Week 374: Surprised by Joy, by William Wordsworth

This week I attended the funeral service of an ex-work colleague, dead before her sixtieth birthday. I know that perceptions of age are relative – nine-year-old Daisy Ashford in ‘The Young Visitors’ writes of ‘an elderly gentleman of 42’ – but certainly from my own present perspective fifty-nine seems way too young to die. Not, of course, as young as Wordsworth’s daughter, but still, it was his great poem of bereavement that came to my mind during the service, so I dedicate this week’s choice to the memory of one I knew as a lively young woman, and to her husband, left like Wordsworth without his ‘heart’s best treasure’.

Surprised by joy

Surprised by joy – impatient as the Wind
I turned to share the transport – Oh! with whom
But Thee, deep buried in the silent tomb,
That spot which no vicissitude can find?
Love, faithful love, recalled thee to my mind –
But how could I forget thee? Through what power,
Even for the least division of an hour,
Have I been so beguiled as to be blind
To my most grievous loss! – That thought’s return
Was the worst pang that sorrow ever bore,
Save one, one only, when I stood forlorn,
Knowing my heart’s best treasure was no more;
That neither present time, nor years unborn
Could to my sight that heavenly face restore.

William Wordsworth

Week 242: From ‘The Prelude’, by William Wordsworth

Wordsworth was, as far as I recall, the first of my poetic influences: I read ‘The Prelude’ in my early teens and admired it greatly, the more so because it chimed so well with the kind of wandering, reflective, close to nature childhood that it was still just about possible to have back then, and which I had myself enjoyed, though in a rather less rugged environment than Wordsworth’s Lake District. Later I came to be not exactly disenchanted with Wordsworth, but to feel that he was no longer quite what I wanted or needed: what he offered, it seemed to me, was a leisurely ramble in the hills that offered you great views at some points but also involved a lot of slightly tedious plodding in between, and I was beginning to feel that a poem should be more like a fell run, taut and unrelenting all the way to the top. But here, for the sake of that early admiration, is my favourite passage from ‘The Prelude’, that I think shows the poet at his vivid, immediate best, and if I now wish that overall his gait were just a little less leisurely, I remain grateful for those visionary viewpoints that from time to time it takes us to.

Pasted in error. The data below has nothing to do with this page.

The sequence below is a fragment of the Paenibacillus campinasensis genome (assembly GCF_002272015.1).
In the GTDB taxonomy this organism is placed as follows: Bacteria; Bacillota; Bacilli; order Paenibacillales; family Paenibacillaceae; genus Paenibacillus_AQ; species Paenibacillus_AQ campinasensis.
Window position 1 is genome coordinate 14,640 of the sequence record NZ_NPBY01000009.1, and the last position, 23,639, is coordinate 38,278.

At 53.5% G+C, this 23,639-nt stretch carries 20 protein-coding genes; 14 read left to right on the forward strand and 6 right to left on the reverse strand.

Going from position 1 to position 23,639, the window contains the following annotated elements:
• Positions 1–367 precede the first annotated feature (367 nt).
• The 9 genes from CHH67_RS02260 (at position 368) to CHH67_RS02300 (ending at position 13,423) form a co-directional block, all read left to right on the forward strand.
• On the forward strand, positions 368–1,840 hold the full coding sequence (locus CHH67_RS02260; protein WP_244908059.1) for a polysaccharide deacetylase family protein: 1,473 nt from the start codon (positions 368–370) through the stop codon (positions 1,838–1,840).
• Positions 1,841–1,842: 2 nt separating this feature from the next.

From ‘The Prelude’

And in the frosty season, when the sun
Was set, and visible for many a mile
The cottage windows blazed through twilight gloom,
I heeded not their summons: happy time
It was indeed for all of us – for me
It was a time of rapture! Clear and loud
The village clock tolled six, – I wheeled about,
Proud and exulting like an untired horse
That cares not for his home. All shod with steel,
We hissed along the polished ice in games
Confederate, imitative of the chase
And woodland pleasures, – the resounding horn,
The pack loud chiming, and the hunted hare.
So through the darkness and the cold we flew,
And not a voice was idle; with the din
Smitten, the precipices rang aloud;
The leafless trees and every icy crag
Tinkled like iron; while far distant hills
Into the tumult sent an alien sound
Of melancholy not unnoticed, while the stars
Eastward were sparkling clear, and in the west
The orange sky of evening died away.
Not seldom from the uproar I retired
Into a silent bay, or sportively
Glanced sideway, leaving the tumultuous throng,
To cut across the reflex of a star
That fled, and, flying still before me, gleamed
Upon the glassy plain; and oftentimes,
When we had given our bodies to the wind,
And all the shadowy banks on either side
Came sweeping through the darkness, spinning still
The rapid line of motion, then at once
Have I, reclining back upon my heels,
Stopped short; yet still the solitary cliffs
Wheeled by me – even as if the earth had rolled
With visible motion her diurnal round!
Behind me did they stretch in solemn train,
Feebler and feebler, and I stood and watched
Till all was tranquil as a dreamless sleep.

William Wordsworth